August 8, 2023Community News
The Source of Time, According to a Technologist
Exploring the Definition of Time from Early Astronomical Observations to its use in the Internet Today
by Geoff Huston
An underappreciated aspect of our digital infrastructure is how dependent we are on time.
Disrupting time leads to communication disruption and can result in various forms of service compromise. A synchronized view of the time is essential to the Internet's service platform.
We use the Network Time Protocol (NTP) to coordinate time on the Internet. The NTP protocol is a clock request transaction, where a client requests the current time from a server, passing its own clock time in the request. The server adds its clock time to the data packet and passes the packet back to the client. When the client receives the response, the client can derive two essential pieces of information: the reference time at the server and the elapsed time, as measured by the local clock, for a signal to pass from the client to the server and back again. Repeated iterations of this exchange allow the client to remove the effects of network jitter and gain a stable value for the delay between the local clock and the reference clock at the server. This value can then be used to adjust the local clock so that it is synchronized with the server. Accurate time is sufficiently important that it’s essential to be able to operate NTP sessions without external disruption, so these days there is a secured version of the NTP protocol, NTS, which is commonly used in the public network. While we are able to distribute accurate time with NTP and NTS, there is still the question of where the time comes from in the first place.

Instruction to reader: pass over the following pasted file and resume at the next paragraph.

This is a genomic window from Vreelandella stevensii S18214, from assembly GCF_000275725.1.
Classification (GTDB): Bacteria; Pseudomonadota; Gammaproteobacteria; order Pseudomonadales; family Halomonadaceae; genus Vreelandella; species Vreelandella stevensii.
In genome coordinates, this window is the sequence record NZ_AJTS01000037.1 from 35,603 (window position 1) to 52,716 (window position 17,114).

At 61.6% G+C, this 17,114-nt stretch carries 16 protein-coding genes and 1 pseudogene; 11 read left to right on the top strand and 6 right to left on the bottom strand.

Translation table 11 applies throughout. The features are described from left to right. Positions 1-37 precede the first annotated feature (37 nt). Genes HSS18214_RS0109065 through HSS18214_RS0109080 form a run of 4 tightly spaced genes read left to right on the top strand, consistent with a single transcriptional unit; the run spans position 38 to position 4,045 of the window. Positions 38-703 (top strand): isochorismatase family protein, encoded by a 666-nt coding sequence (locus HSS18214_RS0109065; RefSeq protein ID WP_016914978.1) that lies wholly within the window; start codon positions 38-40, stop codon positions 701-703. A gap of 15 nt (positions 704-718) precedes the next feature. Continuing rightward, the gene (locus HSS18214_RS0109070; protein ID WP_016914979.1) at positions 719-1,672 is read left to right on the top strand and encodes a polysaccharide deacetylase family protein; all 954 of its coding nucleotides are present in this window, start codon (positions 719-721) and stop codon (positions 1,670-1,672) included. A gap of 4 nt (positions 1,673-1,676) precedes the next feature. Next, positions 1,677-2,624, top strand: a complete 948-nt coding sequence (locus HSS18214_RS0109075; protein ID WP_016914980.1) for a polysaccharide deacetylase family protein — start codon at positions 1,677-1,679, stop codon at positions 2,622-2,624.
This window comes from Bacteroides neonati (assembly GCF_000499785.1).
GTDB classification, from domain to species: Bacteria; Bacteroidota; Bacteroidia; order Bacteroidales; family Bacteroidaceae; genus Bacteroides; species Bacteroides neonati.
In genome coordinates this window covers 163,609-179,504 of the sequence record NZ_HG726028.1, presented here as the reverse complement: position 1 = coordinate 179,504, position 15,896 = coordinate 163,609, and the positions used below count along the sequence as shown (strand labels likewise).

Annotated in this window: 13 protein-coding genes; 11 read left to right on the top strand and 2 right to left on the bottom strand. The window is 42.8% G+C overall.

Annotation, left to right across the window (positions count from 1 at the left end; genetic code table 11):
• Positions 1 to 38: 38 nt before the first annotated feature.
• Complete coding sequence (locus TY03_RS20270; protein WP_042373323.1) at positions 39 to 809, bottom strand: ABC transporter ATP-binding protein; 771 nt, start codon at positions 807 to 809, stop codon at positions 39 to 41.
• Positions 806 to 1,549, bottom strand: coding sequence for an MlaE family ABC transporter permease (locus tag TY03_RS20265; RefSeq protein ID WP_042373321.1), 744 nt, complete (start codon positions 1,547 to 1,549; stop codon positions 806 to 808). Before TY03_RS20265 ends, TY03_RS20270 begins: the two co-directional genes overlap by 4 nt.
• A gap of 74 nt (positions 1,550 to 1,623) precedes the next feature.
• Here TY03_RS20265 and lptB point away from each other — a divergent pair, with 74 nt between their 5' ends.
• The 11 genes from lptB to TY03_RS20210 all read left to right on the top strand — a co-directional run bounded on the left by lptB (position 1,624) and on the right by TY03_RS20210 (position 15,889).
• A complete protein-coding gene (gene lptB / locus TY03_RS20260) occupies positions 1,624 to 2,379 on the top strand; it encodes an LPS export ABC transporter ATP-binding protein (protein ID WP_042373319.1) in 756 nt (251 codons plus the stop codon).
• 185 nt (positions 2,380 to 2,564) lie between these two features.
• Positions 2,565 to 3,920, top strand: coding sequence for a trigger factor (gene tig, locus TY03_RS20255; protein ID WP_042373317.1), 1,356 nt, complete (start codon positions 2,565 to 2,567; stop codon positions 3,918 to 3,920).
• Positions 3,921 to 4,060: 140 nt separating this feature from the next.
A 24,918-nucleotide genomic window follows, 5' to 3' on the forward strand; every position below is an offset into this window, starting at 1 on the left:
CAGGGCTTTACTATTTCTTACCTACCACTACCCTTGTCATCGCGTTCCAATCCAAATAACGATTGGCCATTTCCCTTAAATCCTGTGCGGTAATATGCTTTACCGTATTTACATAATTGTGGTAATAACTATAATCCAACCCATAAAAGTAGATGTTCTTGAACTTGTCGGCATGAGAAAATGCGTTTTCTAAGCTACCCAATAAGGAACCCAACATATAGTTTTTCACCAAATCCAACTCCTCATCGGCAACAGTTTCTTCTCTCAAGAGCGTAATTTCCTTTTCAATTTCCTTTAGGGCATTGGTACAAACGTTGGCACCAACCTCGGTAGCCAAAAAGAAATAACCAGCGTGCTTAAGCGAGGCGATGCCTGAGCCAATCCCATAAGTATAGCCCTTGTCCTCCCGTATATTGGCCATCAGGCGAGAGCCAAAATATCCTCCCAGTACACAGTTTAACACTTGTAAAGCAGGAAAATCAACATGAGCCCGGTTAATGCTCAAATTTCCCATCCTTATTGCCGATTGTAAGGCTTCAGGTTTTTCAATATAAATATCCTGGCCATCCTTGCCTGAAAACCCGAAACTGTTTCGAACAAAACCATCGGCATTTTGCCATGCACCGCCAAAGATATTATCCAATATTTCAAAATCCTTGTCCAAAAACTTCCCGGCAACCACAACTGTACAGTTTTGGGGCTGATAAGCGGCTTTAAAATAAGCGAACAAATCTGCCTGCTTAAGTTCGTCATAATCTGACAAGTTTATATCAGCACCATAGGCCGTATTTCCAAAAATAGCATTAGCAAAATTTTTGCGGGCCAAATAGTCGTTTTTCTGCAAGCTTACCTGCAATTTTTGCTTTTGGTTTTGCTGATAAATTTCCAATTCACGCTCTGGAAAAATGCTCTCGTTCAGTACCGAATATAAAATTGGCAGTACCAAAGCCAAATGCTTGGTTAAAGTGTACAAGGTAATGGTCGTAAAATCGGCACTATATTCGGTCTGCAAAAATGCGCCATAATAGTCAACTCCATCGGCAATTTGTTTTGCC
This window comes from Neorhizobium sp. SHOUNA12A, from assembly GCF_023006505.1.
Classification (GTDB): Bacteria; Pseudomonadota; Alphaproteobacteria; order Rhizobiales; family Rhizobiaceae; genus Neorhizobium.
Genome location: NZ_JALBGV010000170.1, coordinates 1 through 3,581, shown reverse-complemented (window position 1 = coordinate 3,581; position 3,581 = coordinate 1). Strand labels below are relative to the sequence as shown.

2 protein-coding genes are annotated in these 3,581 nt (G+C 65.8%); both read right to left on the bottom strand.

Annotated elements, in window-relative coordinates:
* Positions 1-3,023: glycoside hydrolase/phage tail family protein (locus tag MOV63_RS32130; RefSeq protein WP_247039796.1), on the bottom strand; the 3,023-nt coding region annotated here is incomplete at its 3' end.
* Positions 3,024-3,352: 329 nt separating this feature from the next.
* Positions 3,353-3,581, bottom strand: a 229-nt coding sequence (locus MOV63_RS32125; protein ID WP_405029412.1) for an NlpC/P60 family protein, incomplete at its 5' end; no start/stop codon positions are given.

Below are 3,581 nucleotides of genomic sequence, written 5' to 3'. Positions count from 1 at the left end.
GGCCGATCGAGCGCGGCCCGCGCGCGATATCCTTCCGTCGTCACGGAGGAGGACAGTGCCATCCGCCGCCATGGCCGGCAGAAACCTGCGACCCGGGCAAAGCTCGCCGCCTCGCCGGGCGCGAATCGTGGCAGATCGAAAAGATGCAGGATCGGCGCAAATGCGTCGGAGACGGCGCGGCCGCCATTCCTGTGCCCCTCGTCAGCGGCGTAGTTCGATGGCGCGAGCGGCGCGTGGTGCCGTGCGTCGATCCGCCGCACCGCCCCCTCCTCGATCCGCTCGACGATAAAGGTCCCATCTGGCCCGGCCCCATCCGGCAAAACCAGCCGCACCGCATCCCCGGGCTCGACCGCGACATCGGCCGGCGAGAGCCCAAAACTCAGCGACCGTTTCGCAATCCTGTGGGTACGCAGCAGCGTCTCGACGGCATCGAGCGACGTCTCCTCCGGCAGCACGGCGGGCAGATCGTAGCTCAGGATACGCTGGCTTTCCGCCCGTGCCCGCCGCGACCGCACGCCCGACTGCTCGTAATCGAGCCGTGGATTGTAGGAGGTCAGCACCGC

How do the Internet's reference clocks know the time?
These days we use GPS satellite receivers to distribute an accurate reference time signal worldwide. GPS provides a highly stable Universal Coordinated Time (UTC) signal.
Where does GPS get its time source from?
This reference time signal for UTC on the GPS satellite constellation is provided by the atomic clocks operated at the Schriever Space Force Base in Colorado in the US. And where do these clocks get their reference time from? They pull their time from the alternate master clocks operated at the US Naval Observatory.
Where do they get their time source from?
To answer this question, we need to make an excursion into the definition of the units of time. Historically, we used the Earth itself as the source of time. One "day" is the interval of time for the Earth to rotate once about its axis. The thousand-year-old definition of a "second '' is exactly 1/86,400 of the period for the Earth to rotate once about its axis. However, the Earth slows down as a result of lunar tidal forces, so the length of a day increases by 2.3ms per day per century on average. But that's not the only factor.
The rise and fall of ice ages and the distribution of continental plates also play a role. As we improve the precision of astronomical observation and timekeeping devices, we can relate these changes in the Earth’s distribution of mass to tiny variations in the Earth's angular velocity. If the definition of time is based on the Earth’s rotation, then this is a constantly changing definition when we measure time using high-precision instruments.
So, if the Earth's rotational speed is constantly changing, how can we define a "second" in a constant way?
This was a question first addressed by astronomers, then by physicists across the twentieth century. Since 1968, we’ve used a standard definition of a second from the BIPM (Bureau International des Poids et Mesures), where a standard SI second is equal to the duration of 9,192,631,770 periods of the radiation corresponding to the transition between the two hyperfine levels of the undisturbed ground state of the caesium-133 atom. Nothing to do with the Earth's rotation at all!
But what to do about the time of day?
We could let these digital clocks run true and redefine a "day" as 86,400 SI seconds. The issue here is that this atomic standard time (TAI) would likely differ from the Earth’s rotation-related time of day by a full hour after 1,000 years, assuming a continuing slowing of the Earth's rotation. Or we could keep adjusting the UTC time signal to align it to the Earth's rotation by periodically inserting a so-called leap second.